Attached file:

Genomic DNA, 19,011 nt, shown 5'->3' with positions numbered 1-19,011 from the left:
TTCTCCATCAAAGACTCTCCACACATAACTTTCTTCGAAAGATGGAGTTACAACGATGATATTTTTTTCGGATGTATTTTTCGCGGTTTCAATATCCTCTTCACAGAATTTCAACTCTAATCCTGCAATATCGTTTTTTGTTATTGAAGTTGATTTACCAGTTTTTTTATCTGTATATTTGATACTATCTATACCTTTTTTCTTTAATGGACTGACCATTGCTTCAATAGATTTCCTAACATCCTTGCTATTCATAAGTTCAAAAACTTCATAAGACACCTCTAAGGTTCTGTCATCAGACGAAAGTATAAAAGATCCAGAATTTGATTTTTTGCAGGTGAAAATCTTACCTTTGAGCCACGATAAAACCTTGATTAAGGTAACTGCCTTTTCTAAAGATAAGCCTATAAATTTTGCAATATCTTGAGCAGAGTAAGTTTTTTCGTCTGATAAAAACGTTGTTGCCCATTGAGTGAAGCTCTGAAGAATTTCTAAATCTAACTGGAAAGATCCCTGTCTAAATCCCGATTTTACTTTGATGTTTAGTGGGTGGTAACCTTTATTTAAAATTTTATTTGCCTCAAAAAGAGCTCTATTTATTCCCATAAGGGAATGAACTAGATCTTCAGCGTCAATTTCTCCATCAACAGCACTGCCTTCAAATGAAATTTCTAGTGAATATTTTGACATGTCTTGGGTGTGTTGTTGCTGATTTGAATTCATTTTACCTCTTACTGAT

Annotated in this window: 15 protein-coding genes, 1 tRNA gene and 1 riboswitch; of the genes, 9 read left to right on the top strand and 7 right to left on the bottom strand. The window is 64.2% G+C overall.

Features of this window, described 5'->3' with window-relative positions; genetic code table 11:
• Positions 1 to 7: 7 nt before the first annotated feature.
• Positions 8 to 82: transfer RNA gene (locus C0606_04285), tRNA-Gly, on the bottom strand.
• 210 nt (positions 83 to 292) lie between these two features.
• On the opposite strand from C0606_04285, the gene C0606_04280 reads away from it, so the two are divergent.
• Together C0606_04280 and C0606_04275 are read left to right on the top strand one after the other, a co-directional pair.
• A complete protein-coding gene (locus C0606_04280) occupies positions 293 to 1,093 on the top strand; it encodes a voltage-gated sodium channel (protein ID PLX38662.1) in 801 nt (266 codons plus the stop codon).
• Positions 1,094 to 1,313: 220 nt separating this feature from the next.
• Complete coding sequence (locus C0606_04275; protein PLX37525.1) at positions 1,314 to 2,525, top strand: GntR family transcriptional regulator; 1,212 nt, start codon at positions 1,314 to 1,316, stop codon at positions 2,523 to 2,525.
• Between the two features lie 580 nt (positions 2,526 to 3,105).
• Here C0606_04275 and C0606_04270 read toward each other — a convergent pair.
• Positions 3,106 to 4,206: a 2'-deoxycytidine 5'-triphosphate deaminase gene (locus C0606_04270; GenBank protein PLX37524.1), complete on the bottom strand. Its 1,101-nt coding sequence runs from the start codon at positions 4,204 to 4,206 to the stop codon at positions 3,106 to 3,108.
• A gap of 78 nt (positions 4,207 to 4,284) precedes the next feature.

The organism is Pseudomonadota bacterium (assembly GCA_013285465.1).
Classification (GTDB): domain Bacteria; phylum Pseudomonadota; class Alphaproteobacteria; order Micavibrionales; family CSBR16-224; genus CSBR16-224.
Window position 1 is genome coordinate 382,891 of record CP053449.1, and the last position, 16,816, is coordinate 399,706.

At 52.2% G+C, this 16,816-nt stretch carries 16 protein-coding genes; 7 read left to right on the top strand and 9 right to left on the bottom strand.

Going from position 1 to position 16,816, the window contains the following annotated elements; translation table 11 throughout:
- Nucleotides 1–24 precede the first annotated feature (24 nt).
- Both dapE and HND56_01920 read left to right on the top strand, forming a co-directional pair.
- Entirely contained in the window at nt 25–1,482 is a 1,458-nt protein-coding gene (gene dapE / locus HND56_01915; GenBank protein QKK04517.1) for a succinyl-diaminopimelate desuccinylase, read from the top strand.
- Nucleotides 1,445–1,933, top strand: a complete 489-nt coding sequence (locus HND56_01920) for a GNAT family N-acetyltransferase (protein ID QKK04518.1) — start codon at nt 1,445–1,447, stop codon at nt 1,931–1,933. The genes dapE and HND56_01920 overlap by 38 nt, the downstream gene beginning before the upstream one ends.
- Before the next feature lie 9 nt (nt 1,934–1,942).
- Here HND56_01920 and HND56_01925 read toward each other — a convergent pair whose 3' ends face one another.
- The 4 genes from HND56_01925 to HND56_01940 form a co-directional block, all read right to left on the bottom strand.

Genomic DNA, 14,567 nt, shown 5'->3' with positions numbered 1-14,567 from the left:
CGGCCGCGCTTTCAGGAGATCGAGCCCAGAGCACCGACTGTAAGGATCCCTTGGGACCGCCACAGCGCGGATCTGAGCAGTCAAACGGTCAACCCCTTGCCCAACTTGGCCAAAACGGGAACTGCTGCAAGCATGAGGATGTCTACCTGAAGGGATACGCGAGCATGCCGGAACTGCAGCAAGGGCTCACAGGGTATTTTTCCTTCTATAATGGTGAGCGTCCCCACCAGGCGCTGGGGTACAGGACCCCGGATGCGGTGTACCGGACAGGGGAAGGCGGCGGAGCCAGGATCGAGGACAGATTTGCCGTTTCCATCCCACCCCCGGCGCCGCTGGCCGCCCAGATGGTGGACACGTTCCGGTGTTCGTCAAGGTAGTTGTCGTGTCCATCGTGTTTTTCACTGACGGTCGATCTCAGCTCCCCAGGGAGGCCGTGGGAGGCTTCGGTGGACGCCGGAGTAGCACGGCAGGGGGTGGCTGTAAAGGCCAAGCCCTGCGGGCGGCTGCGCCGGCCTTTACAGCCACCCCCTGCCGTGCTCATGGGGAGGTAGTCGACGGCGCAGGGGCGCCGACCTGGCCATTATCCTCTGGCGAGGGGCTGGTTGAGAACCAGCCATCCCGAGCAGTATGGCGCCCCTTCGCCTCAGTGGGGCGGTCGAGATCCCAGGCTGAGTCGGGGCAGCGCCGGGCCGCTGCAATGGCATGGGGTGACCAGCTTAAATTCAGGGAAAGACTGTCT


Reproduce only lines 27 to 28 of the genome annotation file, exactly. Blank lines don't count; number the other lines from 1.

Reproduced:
- Here HND56_01920 and HND56_01925 read toward each other — a convergent pair whose 3' ends face one another.
- The 4 genes from HND56_01925 to HND56_01940 form a co-directional block, all read right to left on the bottom strand.